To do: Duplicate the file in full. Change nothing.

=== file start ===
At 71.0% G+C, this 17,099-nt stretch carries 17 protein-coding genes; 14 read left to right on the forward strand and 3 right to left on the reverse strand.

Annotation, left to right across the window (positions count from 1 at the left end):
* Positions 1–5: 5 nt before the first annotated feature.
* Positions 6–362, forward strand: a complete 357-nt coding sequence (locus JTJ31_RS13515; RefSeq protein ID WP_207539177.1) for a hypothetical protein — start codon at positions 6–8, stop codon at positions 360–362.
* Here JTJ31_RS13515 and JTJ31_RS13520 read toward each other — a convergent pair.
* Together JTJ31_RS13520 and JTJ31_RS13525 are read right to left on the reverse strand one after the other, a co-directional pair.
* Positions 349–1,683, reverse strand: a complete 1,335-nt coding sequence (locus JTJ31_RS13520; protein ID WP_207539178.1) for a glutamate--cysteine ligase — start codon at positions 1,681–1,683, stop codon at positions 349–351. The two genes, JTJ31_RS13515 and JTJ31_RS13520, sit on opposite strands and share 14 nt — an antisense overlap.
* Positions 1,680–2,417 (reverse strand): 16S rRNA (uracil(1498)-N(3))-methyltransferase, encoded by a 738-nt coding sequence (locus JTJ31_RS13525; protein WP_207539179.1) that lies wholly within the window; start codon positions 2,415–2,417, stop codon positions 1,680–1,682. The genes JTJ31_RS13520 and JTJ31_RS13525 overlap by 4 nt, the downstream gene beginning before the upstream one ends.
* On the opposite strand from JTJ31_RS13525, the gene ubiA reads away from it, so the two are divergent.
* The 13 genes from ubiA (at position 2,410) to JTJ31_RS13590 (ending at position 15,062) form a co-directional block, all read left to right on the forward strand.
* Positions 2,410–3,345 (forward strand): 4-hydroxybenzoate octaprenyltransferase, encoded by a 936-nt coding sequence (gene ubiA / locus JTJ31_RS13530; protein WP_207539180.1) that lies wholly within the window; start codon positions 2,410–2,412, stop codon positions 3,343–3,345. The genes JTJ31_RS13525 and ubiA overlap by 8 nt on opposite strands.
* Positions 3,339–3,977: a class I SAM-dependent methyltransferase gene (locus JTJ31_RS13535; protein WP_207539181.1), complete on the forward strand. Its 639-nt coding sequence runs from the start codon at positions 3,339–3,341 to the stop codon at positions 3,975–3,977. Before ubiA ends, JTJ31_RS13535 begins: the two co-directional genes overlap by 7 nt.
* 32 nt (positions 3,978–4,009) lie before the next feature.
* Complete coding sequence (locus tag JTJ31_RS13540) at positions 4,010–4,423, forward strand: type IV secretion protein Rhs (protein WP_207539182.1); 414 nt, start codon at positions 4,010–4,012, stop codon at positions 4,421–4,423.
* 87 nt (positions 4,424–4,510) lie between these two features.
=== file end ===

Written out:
At 71.0% G+C, this 17,099-nt stretch carries 17 protein-coding genes; 14 read left to right on the forward strand and 3 right to left on the reverse strand.

Annotation, left to right across the window (positions count from 1 at the left end):
* Positions 1–5: 5 nt before the first annotated feature.
* Positions 6–362, forward strand: a complete 357-nt coding sequence (locus JTJ31_RS13515; RefSeq protein ID WP_207539177.1) for a hypothetical protein — start codon at positions 6–8, stop codon at positions 360–362.
* Here JTJ31_RS13515 and JTJ31_RS13520 read toward each other — a convergent pair.
* Together JTJ31_RS13520 and JTJ31_RS13525 are read right to left on the reverse strand one after the other, a co-directional pair.
* Positions 349–1,683, reverse strand: a complete 1,335-nt coding sequence (locus JTJ31_RS13520; protein ID WP_207539178.1) for a glutamate--cysteine ligase — start codon at positions 1,681–1,683, stop codon at positions 349–351. The two genes, JTJ31_RS13515 and JTJ31_RS13520, sit on opposite strands and share 14 nt — an antisense overlap.
* Positions 1,680–2,417 (reverse strand): 16S rRNA (uracil(1498)-N(3))-methyltransferase, encoded by a 738-nt coding sequence (locus JTJ31_RS13525; protein WP_207539179.1) that lies wholly within the window; start codon positions 2,415–2,417, stop codon positions 1,680–1,682. The genes JTJ31_RS13520 and JTJ31_RS13525 overlap by 4 nt, the downstream gene beginning before the upstream one ends.
* On the opposite strand from JTJ31_RS13525, the gene ubiA reads away from it, so the two are divergent.
* The 13 genes from ubiA (at position 2,410) to JTJ31_RS13590 (ending at position 15,062) form a co-directional block, all read left to right on the forward strand.
* Positions 2,410–3,345 (forward strand): 4-hydroxybenzoate octaprenyltransferase, encoded by a 936-nt coding sequence (gene ubiA / locus JTJ31_RS13530; protein WP_207539180.1) that lies wholly within the window; start codon positions 2,410–2,412, stop codon positions 3,343–3,345. The genes JTJ31_RS13525 and ubiA overlap by 8 nt on opposite strands.
* Positions 3,339–3,977: a class I SAM-dependent methyltransferase gene (locus JTJ31_RS13535; protein WP_207539181.1), complete on the forward strand. Its 639-nt coding sequence runs from the start codon at positions 3,339–3,341 to the stop codon at positions 3,975–3,977. Before ubiA ends, JTJ31_RS13535 begins: the two co-directional genes overlap by 7 nt.
* 32 nt (positions 3,978–4,009) lie before the next feature.
* Complete coding sequence (locus tag JTJ31_RS13540) at positions 4,010–4,423, forward strand: type IV secretion protein Rhs (protein WP_207539182.1); 414 nt, start codon at positions 4,010–4,012, stop codon at positions 4,421–4,423.
* 87 nt (positions 4,424–4,510) lie between these two features.